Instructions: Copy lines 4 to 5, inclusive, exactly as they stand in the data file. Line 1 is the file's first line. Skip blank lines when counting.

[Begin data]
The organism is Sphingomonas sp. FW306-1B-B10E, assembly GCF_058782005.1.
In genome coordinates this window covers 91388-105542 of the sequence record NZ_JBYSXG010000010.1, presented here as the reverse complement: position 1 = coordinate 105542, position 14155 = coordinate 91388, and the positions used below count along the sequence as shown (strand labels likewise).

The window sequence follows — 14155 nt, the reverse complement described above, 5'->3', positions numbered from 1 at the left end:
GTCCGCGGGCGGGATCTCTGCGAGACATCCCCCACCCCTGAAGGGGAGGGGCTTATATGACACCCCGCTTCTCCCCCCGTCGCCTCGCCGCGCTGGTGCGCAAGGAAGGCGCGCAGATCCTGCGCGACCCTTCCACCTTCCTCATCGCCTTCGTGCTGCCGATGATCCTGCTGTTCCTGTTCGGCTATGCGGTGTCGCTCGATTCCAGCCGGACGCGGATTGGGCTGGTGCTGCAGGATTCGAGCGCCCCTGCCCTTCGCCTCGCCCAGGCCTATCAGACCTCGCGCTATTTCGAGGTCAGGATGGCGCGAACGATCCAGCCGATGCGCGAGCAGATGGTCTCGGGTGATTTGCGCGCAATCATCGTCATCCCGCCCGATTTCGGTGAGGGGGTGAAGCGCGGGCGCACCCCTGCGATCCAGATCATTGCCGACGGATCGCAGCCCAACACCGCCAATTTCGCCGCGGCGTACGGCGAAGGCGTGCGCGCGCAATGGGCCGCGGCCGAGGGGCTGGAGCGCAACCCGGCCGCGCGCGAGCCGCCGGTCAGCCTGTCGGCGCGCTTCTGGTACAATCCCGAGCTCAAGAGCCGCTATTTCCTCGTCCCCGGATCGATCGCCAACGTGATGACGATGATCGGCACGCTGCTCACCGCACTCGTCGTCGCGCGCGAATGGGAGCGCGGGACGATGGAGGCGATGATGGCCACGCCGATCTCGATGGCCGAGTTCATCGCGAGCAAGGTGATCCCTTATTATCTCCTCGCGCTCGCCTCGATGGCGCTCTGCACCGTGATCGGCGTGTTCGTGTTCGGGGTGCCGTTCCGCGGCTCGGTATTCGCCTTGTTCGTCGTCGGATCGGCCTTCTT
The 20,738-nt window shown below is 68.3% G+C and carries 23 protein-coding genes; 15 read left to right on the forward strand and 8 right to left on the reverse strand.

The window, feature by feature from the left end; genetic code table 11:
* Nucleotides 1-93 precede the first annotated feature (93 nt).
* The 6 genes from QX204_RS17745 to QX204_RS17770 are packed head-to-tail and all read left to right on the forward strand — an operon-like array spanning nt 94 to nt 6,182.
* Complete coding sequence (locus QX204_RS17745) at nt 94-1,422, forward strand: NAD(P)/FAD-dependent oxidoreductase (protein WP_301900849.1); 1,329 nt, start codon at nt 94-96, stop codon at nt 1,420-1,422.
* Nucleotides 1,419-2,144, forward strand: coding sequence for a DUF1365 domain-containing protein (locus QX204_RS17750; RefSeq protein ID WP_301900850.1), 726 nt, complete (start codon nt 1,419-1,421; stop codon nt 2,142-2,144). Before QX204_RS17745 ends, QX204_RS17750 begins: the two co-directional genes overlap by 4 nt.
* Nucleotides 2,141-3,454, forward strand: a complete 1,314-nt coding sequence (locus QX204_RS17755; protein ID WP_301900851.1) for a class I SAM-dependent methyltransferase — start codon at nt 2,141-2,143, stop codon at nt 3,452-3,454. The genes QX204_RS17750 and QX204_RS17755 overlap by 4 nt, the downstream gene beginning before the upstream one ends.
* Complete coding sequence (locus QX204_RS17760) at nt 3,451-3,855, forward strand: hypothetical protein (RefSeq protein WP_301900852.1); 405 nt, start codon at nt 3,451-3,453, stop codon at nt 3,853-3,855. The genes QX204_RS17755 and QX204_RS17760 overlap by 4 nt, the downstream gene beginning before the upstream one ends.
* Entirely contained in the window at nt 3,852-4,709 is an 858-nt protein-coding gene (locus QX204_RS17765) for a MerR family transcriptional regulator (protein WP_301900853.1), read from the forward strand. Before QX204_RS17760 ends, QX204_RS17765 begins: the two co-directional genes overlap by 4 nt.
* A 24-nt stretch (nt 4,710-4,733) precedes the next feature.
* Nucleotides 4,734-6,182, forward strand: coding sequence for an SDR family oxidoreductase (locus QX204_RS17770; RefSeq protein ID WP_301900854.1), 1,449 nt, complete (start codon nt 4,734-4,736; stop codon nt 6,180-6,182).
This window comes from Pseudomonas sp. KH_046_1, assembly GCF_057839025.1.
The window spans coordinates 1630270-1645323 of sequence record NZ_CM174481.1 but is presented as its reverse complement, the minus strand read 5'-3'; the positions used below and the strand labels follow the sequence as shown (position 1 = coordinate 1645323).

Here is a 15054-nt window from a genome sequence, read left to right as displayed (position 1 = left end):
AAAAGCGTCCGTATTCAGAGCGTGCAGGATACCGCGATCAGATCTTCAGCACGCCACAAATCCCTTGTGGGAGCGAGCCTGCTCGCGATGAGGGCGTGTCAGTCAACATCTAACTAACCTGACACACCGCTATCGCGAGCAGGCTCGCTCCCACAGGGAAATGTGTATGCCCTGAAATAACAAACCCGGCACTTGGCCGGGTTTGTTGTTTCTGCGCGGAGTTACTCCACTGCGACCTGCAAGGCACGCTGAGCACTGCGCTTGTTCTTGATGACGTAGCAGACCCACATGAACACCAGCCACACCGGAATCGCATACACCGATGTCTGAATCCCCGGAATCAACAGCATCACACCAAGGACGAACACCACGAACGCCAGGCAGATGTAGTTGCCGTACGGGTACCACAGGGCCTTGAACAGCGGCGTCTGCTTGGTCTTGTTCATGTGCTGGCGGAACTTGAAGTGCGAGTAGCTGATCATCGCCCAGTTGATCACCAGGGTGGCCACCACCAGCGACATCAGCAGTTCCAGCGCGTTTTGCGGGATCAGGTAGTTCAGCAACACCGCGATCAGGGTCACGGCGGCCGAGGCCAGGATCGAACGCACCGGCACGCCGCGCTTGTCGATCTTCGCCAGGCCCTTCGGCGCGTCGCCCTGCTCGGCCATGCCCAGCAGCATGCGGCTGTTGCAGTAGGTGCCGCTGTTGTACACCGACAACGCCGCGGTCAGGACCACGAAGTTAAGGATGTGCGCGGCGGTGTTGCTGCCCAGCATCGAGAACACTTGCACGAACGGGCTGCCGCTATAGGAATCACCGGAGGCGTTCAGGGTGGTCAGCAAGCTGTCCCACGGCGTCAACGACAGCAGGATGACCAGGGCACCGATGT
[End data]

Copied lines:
GTCCGCGGGCGGGATCTCTGCGAGACATCCCCCACCCCTGAAGGGGAGGGGCTTATATGACACCCCGCTTCTCCCCCCGTCGCCTCGCCGCGCTGGTGCGCAAGGAAGGCGCGCAGATCCTGCGCGACCCTTCCACCTTCCTCATCGCCTTCGTGCTGCCGATGATCCTGCTGTTCCTGTTCGGCTATGCGGTGTCGCTCGATTCCAGCCGGACGCGGATTGGGCTGGTGCTGCAGGATTCGAGCGCCCCTGCCCTTCGCCTCGCCCAGGCCTATCAGACCTCGCGCTATTTCGAGGTCAGGATGGCGCGAACGATCCAGCCGATGCGCGAGCAGATGGTCTCGGGTGATTTGCGCGCAATCATCGTCATCCCGCCCGATTTCGGTGAGGGGGTGAAGCGCGGGCGCACCCCTGCGATCCAGATCATTGCCGACGGATCGCAGCCCAACACCGCCAATTTCGCCGCGGCGTACGGCGAAGGCGTGCGCGCGCAATGGGCCGCGGCCGAGGGGCTGGAGCGCAACCCGGCCGCGCGCGAGCCGCCGGTCAGCCTGTCGGCGCGCTTCTGGTACAATCCCGAGCTCAAGAGCCGCTATTTCCTCGTCCCCGGATCGATCGCCAACGTGATGACGATGATCGGCACGCTGCTCACCGCACTCGTCGTCGCGCGCGAATGGGAGCGCGGGACGATGGAGGCGATGATGGCCACGCCGATCTCGATGGCCGAGTTCATCGCGAGCAAGGTGATCCCTTATTATCTCCTCGCGCTCGCCTCGATGGCGCTCTGCACCGTGATCGGCGTGTTCGTGTTCGGGGTGCCGTTCCGCGGCTCGGTATTCGCCTTGTTCGTCGTCGGATCGGCCTTCTT
The 20,738-nt window shown below is 68.3% G+C and carries 23 protein-coding genes; 15 read left to right on the forward strand and 8 right to left on the reverse strand.